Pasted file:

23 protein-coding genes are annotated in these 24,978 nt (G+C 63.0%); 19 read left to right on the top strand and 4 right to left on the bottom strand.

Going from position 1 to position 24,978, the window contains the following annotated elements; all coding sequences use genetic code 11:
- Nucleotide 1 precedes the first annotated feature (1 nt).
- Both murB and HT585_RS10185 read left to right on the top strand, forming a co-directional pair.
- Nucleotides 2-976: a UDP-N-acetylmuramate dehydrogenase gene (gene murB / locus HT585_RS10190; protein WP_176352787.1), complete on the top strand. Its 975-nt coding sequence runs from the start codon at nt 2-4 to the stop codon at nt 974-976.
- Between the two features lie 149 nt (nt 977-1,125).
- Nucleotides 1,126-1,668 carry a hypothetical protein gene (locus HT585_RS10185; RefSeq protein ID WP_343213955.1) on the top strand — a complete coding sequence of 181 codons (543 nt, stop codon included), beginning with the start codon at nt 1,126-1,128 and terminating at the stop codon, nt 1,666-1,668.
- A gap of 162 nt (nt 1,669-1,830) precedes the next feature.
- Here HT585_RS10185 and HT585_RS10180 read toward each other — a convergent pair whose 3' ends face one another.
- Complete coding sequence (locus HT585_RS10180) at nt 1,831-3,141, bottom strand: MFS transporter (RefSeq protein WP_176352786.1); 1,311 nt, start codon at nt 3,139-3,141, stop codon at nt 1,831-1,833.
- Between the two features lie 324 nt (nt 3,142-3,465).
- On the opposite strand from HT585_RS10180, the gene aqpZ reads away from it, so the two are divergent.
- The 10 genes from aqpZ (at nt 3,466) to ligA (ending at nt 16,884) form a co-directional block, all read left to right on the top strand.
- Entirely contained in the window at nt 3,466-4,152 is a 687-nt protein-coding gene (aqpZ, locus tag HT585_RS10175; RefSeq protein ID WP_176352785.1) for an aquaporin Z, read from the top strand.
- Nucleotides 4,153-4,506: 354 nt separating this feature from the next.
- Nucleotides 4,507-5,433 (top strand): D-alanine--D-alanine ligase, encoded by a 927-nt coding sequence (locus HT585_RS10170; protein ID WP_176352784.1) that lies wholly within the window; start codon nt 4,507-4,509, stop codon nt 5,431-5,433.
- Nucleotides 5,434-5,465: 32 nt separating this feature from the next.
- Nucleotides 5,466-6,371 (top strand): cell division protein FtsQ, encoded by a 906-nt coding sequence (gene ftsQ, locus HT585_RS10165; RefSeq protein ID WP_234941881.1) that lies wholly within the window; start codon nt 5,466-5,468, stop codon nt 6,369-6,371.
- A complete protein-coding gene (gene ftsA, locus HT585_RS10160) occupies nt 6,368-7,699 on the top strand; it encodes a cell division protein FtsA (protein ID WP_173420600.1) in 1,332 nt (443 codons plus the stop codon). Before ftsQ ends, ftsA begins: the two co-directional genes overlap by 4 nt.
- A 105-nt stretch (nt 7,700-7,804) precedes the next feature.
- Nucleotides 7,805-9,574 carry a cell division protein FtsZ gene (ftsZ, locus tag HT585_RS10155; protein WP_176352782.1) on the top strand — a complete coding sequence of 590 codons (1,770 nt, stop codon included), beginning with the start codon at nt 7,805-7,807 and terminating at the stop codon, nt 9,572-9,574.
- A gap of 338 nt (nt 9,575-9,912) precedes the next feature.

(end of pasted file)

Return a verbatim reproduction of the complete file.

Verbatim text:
23 protein-coding genes are annotated in these 24,978 nt (G+C 63.0%); 19 read left to right on the top strand and 4 right to left on the bottom strand.

Going from position 1 to position 24,978, the window contains the following annotated elements; all coding sequences use genetic code 11:
- Nucleotide 1 precedes the first annotated feature (1 nt).
- Both murB and HT585_RS10185 read left to right on the top strand, forming a co-directional pair.
- Nucleotides 2-976: a UDP-N-acetylmuramate dehydrogenase gene (gene murB / locus HT585_RS10190; protein WP_176352787.1), complete on the top strand. Its 975-nt coding sequence runs from the start codon at nt 2-4 to the stop codon at nt 974-976.
- Between the two features lie 149 nt (nt 977-1,125).
- Nucleotides 1,126-1,668 carry a hypothetical protein gene (locus HT585_RS10185; RefSeq protein ID WP_343213955.1) on the top strand — a complete coding sequence of 181 codons (543 nt, stop codon included), beginning with the start codon at nt 1,126-1,128 and terminating at the stop codon, nt 1,666-1,668.
- A gap of 162 nt (nt 1,669-1,830) precedes the next feature.
- Here HT585_RS10185 and HT585_RS10180 read toward each other — a convergent pair whose 3' ends face one another.
- Complete coding sequence (locus HT585_RS10180) at nt 1,831-3,141, bottom strand: MFS transporter (RefSeq protein WP_176352786.1); 1,311 nt, start codon at nt 3,139-3,141, stop codon at nt 1,831-1,833.
- Between the two features lie 324 nt (nt 3,142-3,465).
- On the opposite strand from HT585_RS10180, the gene aqpZ reads away from it, so the two are divergent.
- The 10 genes from aqpZ (at nt 3,466) to ligA (ending at nt 16,884) form a co-directional block, all read left to right on the top strand.
- Entirely contained in the window at nt 3,466-4,152 is a 687-nt protein-coding gene (aqpZ, locus tag HT585_RS10175; RefSeq protein ID WP_176352785.1) for an aquaporin Z, read from the top strand.
- Nucleotides 4,153-4,506: 354 nt separating this feature from the next.
- Nucleotides 4,507-5,433 (top strand): D-alanine--D-alanine ligase, encoded by a 927-nt coding sequence (locus HT585_RS10170; protein ID WP_176352784.1) that lies wholly within the window; start codon nt 4,507-4,509, stop codon nt 5,431-5,433.
- Nucleotides 5,434-5,465: 32 nt separating this feature from the next.
- Nucleotides 5,466-6,371 (top strand): cell division protein FtsQ, encoded by a 906-nt coding sequence (gene ftsQ, locus HT585_RS10165; RefSeq protein ID WP_234941881.1) that lies wholly within the window; start codon nt 5,466-5,468, stop codon nt 6,369-6,371.
- A complete protein-coding gene (gene ftsA, locus HT585_RS10160) occupies nt 6,368-7,699 on the top strand; it encodes a cell division protein FtsA (protein ID WP_173420600.1) in 1,332 nt (443 codons plus the stop codon). Before ftsQ ends, ftsA begins: the two co-directional genes overlap by 4 nt.
- A 105-nt stretch (nt 7,700-7,804) precedes the next feature.
- Nucleotides 7,805-9,574 carry a cell division protein FtsZ gene (ftsZ, locus tag HT585_RS10155; protein WP_176352782.1) on the top strand — a complete coding sequence of 590 codons (1,770 nt, stop codon included), beginning with the start codon at nt 7,805-7,807 and terminating at the stop codon, nt 9,572-9,574.
- A gap of 338 nt (nt 9,575-9,912) precedes the next feature.